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1,000,000 Jews Murdered by Nazis, Gestapo Report Reveals at Nuremberg Trial

December 16, 1945
See Original Daily Bulletin From This Date

A German secret police report estimating that the Nazis murdered 6,000,000 Jews in Europe was submitted today to the International for Crimes Tribunal, as U.S. prosecutors completed the "Jewish" section of their case.

The prosecutors placed before the court an affidavit by Wilhelm Hoettl, assistant to Ernst Kaltenbrunner, who was former Chief of the Nazi Security Police, stating that "approximately 4,000,000 Jews have been killed in the various extermination camps, while an additional 2,000,000 met death in other ways, the major part of which were shot by operational squads of security police during the campaign against Inssia."

Hoettl said that his estimate was based on figures submitted to him by Adolf fichman, Palestine-born Nazi, who was the chief exterminator of Jews for the Gestapo. He also revealed that Gestapo chief Heinrich Himmler thought that the Eichman figure was too low.

Major Frank Walsh, Assistant U.S. Prosecutor, also presented to the court estailed records of how tens of thousands of Jews were wiped out during the liquidation of the Warsaw Ghetto, 434,000 murdered in Galicia, and 120,000 in the Baltic countries.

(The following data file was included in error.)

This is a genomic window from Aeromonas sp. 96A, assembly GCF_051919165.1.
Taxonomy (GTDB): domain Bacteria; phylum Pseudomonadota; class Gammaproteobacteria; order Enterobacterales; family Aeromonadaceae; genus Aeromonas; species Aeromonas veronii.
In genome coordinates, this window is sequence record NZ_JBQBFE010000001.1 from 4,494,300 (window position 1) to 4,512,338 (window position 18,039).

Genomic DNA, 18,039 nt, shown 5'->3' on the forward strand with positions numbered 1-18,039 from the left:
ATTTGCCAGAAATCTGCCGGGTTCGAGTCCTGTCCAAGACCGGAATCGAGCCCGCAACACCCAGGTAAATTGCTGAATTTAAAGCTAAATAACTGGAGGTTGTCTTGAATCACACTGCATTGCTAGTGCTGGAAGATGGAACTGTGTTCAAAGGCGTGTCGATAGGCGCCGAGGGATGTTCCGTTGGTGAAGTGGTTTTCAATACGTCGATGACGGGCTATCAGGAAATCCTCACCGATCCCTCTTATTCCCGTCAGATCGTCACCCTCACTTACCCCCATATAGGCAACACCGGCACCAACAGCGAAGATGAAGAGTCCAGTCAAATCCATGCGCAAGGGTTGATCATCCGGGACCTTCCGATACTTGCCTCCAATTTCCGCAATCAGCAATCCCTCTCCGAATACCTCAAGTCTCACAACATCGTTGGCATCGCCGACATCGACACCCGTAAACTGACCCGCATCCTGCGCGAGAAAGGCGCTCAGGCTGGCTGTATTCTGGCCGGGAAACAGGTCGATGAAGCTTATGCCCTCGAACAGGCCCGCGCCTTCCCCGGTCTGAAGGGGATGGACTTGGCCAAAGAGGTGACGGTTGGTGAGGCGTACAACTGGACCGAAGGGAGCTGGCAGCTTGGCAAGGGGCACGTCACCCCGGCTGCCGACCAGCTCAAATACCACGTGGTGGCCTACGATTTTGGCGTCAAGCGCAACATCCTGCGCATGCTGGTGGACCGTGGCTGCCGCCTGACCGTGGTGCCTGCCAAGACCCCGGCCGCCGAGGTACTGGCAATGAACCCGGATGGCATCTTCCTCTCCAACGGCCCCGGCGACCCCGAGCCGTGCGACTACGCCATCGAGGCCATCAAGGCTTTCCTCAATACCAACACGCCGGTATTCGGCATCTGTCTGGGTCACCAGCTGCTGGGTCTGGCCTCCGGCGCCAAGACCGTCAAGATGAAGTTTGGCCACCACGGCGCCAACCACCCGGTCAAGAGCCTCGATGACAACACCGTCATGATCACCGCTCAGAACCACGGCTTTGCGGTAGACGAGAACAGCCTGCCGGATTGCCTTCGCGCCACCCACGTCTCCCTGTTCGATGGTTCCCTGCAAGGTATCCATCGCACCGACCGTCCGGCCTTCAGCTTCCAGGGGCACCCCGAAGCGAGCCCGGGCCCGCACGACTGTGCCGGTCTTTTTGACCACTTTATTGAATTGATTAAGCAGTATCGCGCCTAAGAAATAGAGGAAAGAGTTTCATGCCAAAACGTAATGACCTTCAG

A report by "Action Group A", dated Jan. 1942, tells how native anti-Semitic forces in Lithuania were encouraged to launch pogroms immediately after the occupation of the country by the Germans. The report said that "the Security Police were determined to solve the Jewish question with all possible means, and most decisively, but it was desirable that the Security Police should not put in an immediate appearance, at least in the beginning, since extraordinarily harsh measures would be apt to stir up even the German circles. It had to be shown to the world that the native population itself took the first action."


The report admits that "to our surprise, it was not easy at first to set in action an extensive pogrom. Limatis, a leader of a partisan unit, who was used for this purpose, succeeded in starting a pogrom on the basis of advice given him by a small advance detachment acting in Kovno, in such a way that no German order, or German instigation, would be noticed from outside." The report then gave details of how many Jews were killed in the various pogroms.

In a section devoted to Latvia, it discloses that it "proved even more difficult to set in motion similar sotions in Latvia," but eventually pogroms were started and all synagogues in Riga destroyed and hundreds of Jews killed. In Estonia, it continues, "no opportunity presented itself to instigate pogroms."

The Security Police report adds: "From the beginning it was expected that the Jewish problem in the East could not be solved by pogroms alone. In accordance with basic orders, however, cleansing activities of the Security Police were aimed at complete annihilation of Jews. Special detachments, reinforced by selected units, therefore performed extensive executions, both in towns and rural areas." It adds that some civil authorities offered resistance against carrying out large-scale executions, but this resistance was met by citing the fact that the executions were "a matter of carrying out orders."

The situation in Galicia was described in a report submitted in June, 1943, by Group Leader Katzmann to his superiors in Berlin, entitled "Solution of the Jewish Question in the District of Galicia."

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